This program supports the delivery of Environment and Climate Change Canada’s obligations under the Species at Risk Act, Migratory Birds Convention Act, 1994, and Canada Wildlife Act. It does this by funding projects and encouraging activities that secure, protect, improve and/or restore important and ecologically sensitive habitat to enhance the survival of wildlife—in particular, species at risk and migratory birds. The program provides mechanisms (e.g. tax incentives, funding initiatives) to engage a variety of organizations and individuals, including private land owners, environmental non-governmental organizations (e.g. land trusts) and other levels of government. Activities under the program include delivery of the Ecological Gifts Program, a tax incentive program for private land owners who donate ecologically sensitive land to qualified recipients, the National Wetland Conservation Fund, and supporting the implementation of the North American Waterfowl Management Plan (NAWMP), a Canada–United States–Mexico partnership of federal/provincial/state governments and non-governmental organizations that aims to conserve wetlands in North America. Work under the NAWMP is achieved through participation on the North American Wetlands Conservation Council and Habitat Joint Ventures, and implementation of the North American Wetlands Conservation Act. In addition, the program makes an assessed contribution to the Convention on Wetlands of International Importance (Ramsar Convention), and to two programs wholly administered by partners—Wildlife Habitat Canada’s Conservation Stamp Initiative and the Nature Conservancy of Canada’s Natural Areas Conservation Program. Program delivery includes contributions in support of Biodiversity – Wildlife and Habitat, and those to the Ramsar Convention.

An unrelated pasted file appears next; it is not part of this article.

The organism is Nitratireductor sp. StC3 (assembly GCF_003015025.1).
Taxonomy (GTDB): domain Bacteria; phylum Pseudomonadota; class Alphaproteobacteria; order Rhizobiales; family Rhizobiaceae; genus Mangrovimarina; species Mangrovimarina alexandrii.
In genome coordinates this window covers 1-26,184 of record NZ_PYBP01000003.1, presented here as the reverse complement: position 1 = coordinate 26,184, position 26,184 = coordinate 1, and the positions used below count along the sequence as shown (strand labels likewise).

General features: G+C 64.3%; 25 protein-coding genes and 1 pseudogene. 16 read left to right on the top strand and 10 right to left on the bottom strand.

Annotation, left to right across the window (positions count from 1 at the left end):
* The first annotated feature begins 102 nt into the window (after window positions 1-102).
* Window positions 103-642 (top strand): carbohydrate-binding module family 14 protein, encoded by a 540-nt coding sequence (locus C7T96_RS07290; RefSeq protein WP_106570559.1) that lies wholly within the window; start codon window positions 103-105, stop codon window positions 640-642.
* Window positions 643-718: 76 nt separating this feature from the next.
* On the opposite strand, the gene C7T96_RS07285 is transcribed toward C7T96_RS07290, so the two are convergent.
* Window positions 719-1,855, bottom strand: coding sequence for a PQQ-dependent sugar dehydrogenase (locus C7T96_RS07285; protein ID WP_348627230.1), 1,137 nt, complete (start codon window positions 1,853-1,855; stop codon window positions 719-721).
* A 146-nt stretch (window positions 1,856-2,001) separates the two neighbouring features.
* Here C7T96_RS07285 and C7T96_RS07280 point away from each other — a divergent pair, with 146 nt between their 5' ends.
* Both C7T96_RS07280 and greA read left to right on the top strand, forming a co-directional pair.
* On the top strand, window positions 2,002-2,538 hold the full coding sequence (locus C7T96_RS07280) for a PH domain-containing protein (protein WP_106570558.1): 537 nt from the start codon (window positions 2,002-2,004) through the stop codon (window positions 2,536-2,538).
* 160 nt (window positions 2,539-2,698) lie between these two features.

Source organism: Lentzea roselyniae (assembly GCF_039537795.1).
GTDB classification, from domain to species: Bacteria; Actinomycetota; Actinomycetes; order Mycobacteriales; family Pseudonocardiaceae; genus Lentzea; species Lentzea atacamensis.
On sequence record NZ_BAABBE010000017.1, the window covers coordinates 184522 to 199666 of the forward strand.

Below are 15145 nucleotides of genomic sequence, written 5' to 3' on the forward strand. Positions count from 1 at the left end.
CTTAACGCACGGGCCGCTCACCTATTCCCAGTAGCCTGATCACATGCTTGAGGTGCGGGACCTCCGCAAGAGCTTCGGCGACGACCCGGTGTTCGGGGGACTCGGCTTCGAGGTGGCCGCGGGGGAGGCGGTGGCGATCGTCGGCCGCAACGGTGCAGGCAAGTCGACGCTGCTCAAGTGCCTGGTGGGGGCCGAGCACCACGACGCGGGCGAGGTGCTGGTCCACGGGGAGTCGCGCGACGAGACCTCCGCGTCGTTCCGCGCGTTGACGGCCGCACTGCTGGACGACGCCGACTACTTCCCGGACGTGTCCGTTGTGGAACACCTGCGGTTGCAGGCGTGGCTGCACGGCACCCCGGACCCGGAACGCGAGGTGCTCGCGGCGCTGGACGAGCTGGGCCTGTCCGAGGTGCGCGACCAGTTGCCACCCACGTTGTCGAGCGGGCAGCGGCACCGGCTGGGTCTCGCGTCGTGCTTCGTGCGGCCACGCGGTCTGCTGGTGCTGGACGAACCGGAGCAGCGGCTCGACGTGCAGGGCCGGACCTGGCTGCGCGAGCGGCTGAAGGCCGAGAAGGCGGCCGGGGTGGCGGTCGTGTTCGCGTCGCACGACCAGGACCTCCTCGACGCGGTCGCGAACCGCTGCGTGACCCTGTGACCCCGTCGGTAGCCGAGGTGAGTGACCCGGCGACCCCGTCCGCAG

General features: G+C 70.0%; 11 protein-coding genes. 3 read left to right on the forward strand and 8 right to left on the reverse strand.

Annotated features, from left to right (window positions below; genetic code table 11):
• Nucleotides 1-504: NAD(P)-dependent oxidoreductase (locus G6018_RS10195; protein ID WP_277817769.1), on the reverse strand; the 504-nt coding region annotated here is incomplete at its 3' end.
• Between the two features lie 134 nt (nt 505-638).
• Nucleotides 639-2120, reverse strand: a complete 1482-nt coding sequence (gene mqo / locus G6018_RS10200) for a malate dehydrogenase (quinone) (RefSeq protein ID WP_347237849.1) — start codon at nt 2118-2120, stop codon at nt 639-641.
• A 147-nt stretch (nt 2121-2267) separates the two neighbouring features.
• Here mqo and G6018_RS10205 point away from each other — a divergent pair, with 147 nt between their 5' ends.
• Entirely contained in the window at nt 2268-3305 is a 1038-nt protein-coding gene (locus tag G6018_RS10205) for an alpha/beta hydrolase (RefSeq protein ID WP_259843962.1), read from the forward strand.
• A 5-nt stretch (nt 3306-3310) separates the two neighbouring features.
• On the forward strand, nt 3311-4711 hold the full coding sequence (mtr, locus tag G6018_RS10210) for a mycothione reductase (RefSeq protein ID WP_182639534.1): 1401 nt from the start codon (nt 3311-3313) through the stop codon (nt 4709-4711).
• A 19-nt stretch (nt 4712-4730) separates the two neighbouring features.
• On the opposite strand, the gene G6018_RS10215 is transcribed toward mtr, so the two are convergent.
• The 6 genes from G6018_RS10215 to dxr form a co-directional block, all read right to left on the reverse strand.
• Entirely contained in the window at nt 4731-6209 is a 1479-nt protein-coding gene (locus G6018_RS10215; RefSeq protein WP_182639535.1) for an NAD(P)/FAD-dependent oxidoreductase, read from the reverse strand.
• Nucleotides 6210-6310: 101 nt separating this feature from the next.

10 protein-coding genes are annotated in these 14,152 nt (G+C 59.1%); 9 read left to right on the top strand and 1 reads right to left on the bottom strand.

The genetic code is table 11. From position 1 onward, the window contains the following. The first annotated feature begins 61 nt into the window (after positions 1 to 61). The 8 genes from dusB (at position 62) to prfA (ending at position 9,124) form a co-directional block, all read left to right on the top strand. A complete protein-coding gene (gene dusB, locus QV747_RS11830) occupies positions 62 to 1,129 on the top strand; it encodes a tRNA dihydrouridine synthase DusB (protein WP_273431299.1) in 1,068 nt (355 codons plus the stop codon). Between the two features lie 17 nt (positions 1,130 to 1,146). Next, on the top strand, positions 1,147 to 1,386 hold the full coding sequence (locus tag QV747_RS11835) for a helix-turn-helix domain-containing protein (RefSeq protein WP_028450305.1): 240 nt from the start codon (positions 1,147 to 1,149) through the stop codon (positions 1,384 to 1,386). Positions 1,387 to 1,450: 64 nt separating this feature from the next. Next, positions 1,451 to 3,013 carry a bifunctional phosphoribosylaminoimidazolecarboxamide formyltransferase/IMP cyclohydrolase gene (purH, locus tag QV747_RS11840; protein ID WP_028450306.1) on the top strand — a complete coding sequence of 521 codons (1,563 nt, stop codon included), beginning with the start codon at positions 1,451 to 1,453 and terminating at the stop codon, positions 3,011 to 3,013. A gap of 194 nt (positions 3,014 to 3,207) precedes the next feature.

Budgetary Financial Resources (dollars)
2015–16
Planned Spending
2015–16
Actual Spending
(authorities used)
2015–16
Difference
(actual minus planned)
39,845,39440,606,743761,349
Human Resources (FTEs)
2015–16
Planned
2015–16
Actual
2015–16
Difference
(actual minus planned)
2221-1
Performance Results